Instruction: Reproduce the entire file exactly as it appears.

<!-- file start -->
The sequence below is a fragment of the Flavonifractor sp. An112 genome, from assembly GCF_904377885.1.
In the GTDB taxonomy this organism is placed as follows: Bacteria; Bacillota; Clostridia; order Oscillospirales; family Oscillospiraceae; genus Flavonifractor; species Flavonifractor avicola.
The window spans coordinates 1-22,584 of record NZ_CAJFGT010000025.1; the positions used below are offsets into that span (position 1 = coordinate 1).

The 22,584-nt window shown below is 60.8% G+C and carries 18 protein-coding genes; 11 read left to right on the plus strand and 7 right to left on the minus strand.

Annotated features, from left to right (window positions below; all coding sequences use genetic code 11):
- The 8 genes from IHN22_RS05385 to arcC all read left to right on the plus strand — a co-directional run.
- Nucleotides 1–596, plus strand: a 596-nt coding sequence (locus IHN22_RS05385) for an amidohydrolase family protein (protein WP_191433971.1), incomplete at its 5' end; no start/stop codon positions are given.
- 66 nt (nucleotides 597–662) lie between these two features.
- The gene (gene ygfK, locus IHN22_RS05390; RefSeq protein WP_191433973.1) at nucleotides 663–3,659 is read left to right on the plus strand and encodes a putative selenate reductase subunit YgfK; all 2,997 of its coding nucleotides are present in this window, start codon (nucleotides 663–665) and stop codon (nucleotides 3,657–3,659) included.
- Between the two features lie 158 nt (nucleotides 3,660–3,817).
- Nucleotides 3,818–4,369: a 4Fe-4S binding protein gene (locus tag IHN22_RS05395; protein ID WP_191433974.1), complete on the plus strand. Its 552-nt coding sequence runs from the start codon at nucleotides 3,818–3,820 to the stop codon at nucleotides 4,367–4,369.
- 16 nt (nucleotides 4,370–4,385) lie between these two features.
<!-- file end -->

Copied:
The sequence below is a fragment of the Flavonifractor sp. An112 genome, from assembly GCF_904377885.1.
In the GTDB taxonomy this organism is placed as follows: Bacteria; Bacillota; Clostridia; order Oscillospirales; family Oscillospiraceae; genus Flavonifractor; species Flavonifractor avicola.
The window spans coordinates 1-22,584 of record NZ_CAJFGT010000025.1; the positions used below are offsets into that span (position 1 = coordinate 1).

The 22,584-nt window shown below is 60.8% G+C and carries 18 protein-coding genes; 11 read left to right on the plus strand and 7 right to left on the minus strand.

Annotated features, from left to right (window positions below; all coding sequences use genetic code 11):
- The 8 genes from IHN22_RS05385 to arcC all read left to right on the plus strand — a co-directional run.
- Nucleotides 1–596, plus strand: a 596-nt coding sequence (locus IHN22_RS05385) for an amidohydrolase family protein (protein WP_191433971.1), incomplete at its 5' end; no start/stop codon positions are given.
- 66 nt (nucleotides 597–662) lie between these two features.
- The gene (gene ygfK, locus IHN22_RS05390; RefSeq protein WP_191433973.1) at nucleotides 663–3,659 is read left to right on the plus strand and encodes a putative selenate reductase subunit YgfK; all 2,997 of its coding nucleotides are present in this window, start codon (nucleotides 663–665) and stop codon (nucleotides 3,657–3,659) included.
- Between the two features lie 158 nt (nucleotides 3,660–3,817).
- Nucleotides 3,818–4,369: a 4Fe-4S binding protein gene (locus tag IHN22_RS05395; protein ID WP_191433974.1), complete on the plus strand. Its 552-nt coding sequence runs from the start codon at nucleotides 3,818–3,820 to the stop codon at nucleotides 4,367–4,369.
- 16 nt (nucleotides 4,370–4,385) lie between these two features.